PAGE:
The ambitious post-1997 period is distinguished by “normal” wristwatches that continued the legacy of the firm’s original two models, Radiomir and Luminor. Most of these watches carried either a Unitas 6497 or a Valjoux 7750 that had been modified especially for Panerai. Stripped of its chronograph mechanism, this reliable workhorse caliber bears the designation “OP III” and supports a small seconds subdial at 9 o’clock. It is still used in the majority of Panerai’s current references. In addition, Panerai launched each year interesting special series that garnered a lot of attention. Many of these watches are equipped with rare calibers that are almost impossible to come by nowadays. These pieces in particular testify to the inventiveness of the brand. In the years prior to 2008, Panerai introduced more than 60 limited-edition models.
In 2001, however, Bonati had the idea of equipping some of his watches with calibers of his own. The developmental process began in 2002. In 2005, Richemont bought a small factory to produce these calibers and Panerai joined the ranks of manufacture brands (defined as a firm that has developed and produced at least one of its movements entirely in-house). Panerai’s first in-house movement was the P.2002, with 245 components. This caliber has the same diameter as the OP III: 13¾ lignes, or 31 millimeters. Its height is 6.5 millimeters. Three serially switched barrels ensure eight days of power, indicated by a linear power-reserve display on the dial. The well-balanced management of this reserve of energy allows the balance (with a moment of inertia of 7 mg.cm2), regulated by a freely oscillating balance spring, to tirelessly sweep through at least 200° of amplitude at a frequency of four hertz. To facilitate to-the-second time-setting, the balance can be stopped manually, which causes the hand on the seconds subdial at 9 o’clock to return to its vertical position. An auxiliary hour hand can be reset in one-hour increments by turning the crown after it has been pulled out halfway. The date display in the window at 3 o’clock corresponds to the local time.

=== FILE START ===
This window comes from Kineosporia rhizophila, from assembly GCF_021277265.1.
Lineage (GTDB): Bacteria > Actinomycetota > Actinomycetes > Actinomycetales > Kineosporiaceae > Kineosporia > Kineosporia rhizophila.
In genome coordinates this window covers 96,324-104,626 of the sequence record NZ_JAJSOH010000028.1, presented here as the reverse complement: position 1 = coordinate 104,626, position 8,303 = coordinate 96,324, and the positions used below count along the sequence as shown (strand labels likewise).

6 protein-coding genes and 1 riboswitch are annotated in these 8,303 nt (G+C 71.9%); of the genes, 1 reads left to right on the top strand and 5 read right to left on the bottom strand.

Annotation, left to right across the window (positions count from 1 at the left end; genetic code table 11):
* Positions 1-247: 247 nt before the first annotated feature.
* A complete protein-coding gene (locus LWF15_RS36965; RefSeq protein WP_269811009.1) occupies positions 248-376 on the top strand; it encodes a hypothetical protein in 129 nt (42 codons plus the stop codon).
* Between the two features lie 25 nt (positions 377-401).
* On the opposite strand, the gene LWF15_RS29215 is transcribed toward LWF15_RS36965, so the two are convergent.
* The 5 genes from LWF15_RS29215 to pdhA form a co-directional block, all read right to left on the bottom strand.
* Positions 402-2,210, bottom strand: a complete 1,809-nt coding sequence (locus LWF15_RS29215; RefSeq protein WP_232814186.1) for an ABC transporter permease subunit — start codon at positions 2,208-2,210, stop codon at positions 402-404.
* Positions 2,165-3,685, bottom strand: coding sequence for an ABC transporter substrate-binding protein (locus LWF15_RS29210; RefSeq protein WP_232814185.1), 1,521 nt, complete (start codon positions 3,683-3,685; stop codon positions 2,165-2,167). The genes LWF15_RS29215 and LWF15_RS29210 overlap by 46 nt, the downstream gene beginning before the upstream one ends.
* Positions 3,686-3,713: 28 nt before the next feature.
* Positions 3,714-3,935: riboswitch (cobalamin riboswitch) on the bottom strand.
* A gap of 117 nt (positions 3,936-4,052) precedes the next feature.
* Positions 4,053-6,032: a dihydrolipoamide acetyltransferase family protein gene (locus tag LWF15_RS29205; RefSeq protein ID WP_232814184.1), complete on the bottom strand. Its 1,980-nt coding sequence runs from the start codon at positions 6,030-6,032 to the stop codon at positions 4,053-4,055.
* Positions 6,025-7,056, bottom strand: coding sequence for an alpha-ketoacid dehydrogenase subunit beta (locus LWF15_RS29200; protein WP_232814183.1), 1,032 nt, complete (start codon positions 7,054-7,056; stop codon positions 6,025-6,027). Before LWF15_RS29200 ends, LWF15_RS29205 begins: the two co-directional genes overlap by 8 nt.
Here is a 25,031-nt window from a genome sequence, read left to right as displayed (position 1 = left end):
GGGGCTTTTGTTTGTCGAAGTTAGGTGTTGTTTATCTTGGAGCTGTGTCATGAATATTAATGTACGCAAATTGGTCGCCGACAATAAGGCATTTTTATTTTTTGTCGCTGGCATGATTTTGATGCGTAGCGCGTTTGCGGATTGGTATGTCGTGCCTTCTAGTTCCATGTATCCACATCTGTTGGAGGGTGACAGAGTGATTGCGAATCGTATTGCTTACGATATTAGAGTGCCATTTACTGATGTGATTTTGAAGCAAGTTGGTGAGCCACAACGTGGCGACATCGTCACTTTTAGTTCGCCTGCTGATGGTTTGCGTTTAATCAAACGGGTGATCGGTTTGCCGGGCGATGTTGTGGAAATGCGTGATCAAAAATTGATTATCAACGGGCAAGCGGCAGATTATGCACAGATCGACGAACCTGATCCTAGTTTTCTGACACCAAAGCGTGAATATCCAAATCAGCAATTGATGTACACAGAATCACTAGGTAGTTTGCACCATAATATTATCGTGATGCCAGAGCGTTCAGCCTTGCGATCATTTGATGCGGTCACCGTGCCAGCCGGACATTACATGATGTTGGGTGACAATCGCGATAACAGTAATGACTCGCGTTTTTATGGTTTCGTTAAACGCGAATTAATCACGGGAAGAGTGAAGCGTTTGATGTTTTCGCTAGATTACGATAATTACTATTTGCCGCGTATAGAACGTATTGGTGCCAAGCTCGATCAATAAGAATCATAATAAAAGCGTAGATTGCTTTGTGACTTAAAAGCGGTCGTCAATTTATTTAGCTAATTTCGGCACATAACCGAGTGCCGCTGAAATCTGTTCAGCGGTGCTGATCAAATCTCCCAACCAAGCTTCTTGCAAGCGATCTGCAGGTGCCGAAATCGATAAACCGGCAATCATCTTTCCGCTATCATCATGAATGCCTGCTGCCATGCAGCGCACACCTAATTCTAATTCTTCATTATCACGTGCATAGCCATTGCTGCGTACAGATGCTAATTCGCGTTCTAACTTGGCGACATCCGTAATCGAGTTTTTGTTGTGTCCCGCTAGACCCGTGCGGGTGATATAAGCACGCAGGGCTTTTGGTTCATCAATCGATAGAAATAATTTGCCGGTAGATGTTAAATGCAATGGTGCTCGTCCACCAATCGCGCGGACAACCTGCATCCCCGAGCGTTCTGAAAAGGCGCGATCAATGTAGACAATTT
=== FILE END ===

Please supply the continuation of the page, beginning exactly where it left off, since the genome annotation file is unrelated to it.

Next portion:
Panerai followed a similar path in the subsequent calibers P.2003, P.2004 and P.2005. According to Klein, 60 percent of the components are identical in all Panerai calibers. This helps prevent prices from skyrocketing, despite the relatively small quantities manufactured each year. The P.2003 caliber, which has 301 components, is the self-winding version of the P.2002. Its centrally positioned swinging weight and its self-winding mechanism increase the movement’s height to 8.2 millimeters. Zircon balls for the rotor’s bearing minimize the need for maintenance. Klein explains that the large size of the movement and its rotor prompted Panerai to opt for a bidirectional self-winding mechanism: “Our experience with the similarly large ETA-Valjoux 7750 showed us that the rotor moves at a very fast speed when it swings in its no-load direction. This velocity causes undesirable noises and a queer sensation on the wrist, and it isn’t very healthy for the gear train, either. Our self-winding mechanism ensures uniform, well-balanced motions of the rotor in both directions.” Klein takes a different view of smaller self-winding calibers, in which a swinging weight can wind the mainspring in only one direction without any unwanted side-effects. The P.2002 severs connection with the remaining power in the mainspring after eight days, but this safety precaution isn’t necessary on the P.2003, which can run uninterrupted for 10 days.